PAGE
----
1250–1300;Middle Englishac(c)usen < Old Frenchacuser < Latinaccūsāre to call to account (ac-ac- + -cūs-, combining form of caus-; see cause)
Related formsac·cus·a·ble, adjectiveac·cus·a·bly, adverbac·cus·ant, nounac·cus·ing·ly, adverbin·ter·ac·cuse, verb (used with object),in·ter·ac·cused,in·ter·ac·cus·ing.non·ac·cus·ing, adjectivepre·ac·cuse, verb (used with object),pre·ac·cused,pre·ac·cus·ing.re·ac·cuse, verb (used with object),re·ac·cused,re·ac·cus·ing.self-ac·cus·ing, adjectiveun·ac·cus·a·ble, adjectiveun·ac·cus·ing, adjectiveun·ac·cus·ing·ly, adverbCan be confusedaccuseallegecharge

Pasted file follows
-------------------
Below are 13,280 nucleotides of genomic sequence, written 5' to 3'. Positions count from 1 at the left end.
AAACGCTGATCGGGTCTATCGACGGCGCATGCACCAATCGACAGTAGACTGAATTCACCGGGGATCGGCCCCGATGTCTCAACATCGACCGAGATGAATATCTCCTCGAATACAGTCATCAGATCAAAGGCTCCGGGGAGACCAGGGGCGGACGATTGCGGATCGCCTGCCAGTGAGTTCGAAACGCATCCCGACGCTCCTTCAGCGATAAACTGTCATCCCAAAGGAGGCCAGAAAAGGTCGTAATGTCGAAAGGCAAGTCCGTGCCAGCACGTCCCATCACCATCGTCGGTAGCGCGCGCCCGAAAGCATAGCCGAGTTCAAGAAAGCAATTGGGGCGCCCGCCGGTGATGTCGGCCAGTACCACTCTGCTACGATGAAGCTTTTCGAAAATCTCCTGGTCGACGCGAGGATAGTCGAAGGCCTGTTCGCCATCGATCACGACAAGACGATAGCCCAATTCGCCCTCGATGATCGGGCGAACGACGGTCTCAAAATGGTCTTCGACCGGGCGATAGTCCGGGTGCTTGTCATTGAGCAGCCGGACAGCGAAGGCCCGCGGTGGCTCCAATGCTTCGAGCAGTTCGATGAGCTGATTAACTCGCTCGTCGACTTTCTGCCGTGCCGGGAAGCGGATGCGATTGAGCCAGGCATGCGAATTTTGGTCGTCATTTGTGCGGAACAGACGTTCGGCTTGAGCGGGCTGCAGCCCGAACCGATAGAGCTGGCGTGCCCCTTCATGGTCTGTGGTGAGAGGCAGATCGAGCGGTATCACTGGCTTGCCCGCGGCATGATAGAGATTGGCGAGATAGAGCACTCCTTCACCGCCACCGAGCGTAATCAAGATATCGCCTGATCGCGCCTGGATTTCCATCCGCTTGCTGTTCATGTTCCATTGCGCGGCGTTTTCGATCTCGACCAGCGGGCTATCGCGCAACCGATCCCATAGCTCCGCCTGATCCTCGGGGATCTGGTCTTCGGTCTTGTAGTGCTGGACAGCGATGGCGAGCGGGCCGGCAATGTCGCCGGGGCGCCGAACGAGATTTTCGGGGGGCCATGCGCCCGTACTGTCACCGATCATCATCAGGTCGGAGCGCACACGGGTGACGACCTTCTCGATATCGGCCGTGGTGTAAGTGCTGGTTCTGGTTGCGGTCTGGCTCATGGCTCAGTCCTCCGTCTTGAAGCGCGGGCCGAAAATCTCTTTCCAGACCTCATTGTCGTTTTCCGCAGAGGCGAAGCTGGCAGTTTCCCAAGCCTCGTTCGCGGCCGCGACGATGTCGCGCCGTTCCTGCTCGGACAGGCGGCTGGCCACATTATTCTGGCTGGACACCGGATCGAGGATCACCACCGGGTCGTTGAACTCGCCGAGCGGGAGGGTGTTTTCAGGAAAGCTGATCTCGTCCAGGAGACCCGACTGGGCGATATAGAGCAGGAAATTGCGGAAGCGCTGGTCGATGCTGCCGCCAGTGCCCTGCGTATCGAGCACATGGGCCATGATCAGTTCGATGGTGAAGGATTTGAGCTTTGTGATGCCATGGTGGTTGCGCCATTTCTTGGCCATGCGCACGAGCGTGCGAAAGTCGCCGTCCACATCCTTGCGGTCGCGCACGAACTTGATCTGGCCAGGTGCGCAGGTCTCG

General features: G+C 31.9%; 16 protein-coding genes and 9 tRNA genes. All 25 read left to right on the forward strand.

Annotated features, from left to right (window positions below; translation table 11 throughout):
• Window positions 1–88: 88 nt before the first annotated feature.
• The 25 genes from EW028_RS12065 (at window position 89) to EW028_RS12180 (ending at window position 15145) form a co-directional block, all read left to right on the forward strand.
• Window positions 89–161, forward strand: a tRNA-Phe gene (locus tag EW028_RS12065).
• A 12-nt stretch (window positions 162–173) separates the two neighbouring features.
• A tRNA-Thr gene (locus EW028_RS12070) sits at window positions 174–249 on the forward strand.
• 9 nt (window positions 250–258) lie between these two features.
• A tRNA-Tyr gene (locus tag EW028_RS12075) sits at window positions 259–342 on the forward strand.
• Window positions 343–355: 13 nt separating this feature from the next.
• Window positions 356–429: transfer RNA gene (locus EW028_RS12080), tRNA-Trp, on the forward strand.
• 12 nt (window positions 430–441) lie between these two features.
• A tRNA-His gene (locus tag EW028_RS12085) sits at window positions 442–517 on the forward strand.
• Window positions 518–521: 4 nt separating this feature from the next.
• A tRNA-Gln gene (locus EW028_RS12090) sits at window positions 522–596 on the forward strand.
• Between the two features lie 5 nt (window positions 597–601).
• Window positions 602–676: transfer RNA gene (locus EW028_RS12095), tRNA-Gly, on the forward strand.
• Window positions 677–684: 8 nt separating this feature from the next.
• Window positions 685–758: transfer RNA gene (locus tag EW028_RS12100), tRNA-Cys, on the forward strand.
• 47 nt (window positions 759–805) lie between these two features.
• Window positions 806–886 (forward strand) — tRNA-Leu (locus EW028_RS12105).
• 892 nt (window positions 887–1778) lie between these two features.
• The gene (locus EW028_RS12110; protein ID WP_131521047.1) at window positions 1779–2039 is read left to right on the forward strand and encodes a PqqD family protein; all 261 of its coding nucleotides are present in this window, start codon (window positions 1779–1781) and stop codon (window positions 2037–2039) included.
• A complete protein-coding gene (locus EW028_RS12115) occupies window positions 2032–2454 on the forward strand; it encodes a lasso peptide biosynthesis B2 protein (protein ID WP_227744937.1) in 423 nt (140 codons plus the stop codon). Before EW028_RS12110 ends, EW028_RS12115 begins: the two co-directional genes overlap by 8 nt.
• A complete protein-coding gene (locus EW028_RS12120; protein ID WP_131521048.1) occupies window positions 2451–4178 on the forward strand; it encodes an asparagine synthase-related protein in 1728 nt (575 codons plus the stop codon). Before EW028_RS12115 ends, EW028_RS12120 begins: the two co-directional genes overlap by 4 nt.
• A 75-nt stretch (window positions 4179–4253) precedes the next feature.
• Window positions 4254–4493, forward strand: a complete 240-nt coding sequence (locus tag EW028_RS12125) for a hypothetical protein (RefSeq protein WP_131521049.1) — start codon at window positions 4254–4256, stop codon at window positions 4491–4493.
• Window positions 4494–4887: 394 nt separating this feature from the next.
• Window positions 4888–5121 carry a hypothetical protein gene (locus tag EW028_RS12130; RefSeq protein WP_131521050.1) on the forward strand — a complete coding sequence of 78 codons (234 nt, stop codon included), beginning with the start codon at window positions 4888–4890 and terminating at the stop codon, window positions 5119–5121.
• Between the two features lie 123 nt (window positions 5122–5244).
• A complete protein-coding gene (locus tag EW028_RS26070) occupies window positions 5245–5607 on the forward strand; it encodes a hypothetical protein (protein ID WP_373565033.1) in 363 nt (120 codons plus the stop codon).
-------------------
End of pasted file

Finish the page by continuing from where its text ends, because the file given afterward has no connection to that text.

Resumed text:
c.1300, "charge (with an offense, etc.), impugn, blame," from Old French acuser "to accuse, indict, reproach, blame" (13c.), earlier "announce, report, disclose" (12c.), or directly from Latin accusare "to call to account," from ad- "against" (see ad-) + causari "give as a cause or motive," from causa "reason" (see cause (n.)). Related: Accused; accusing; accusingly.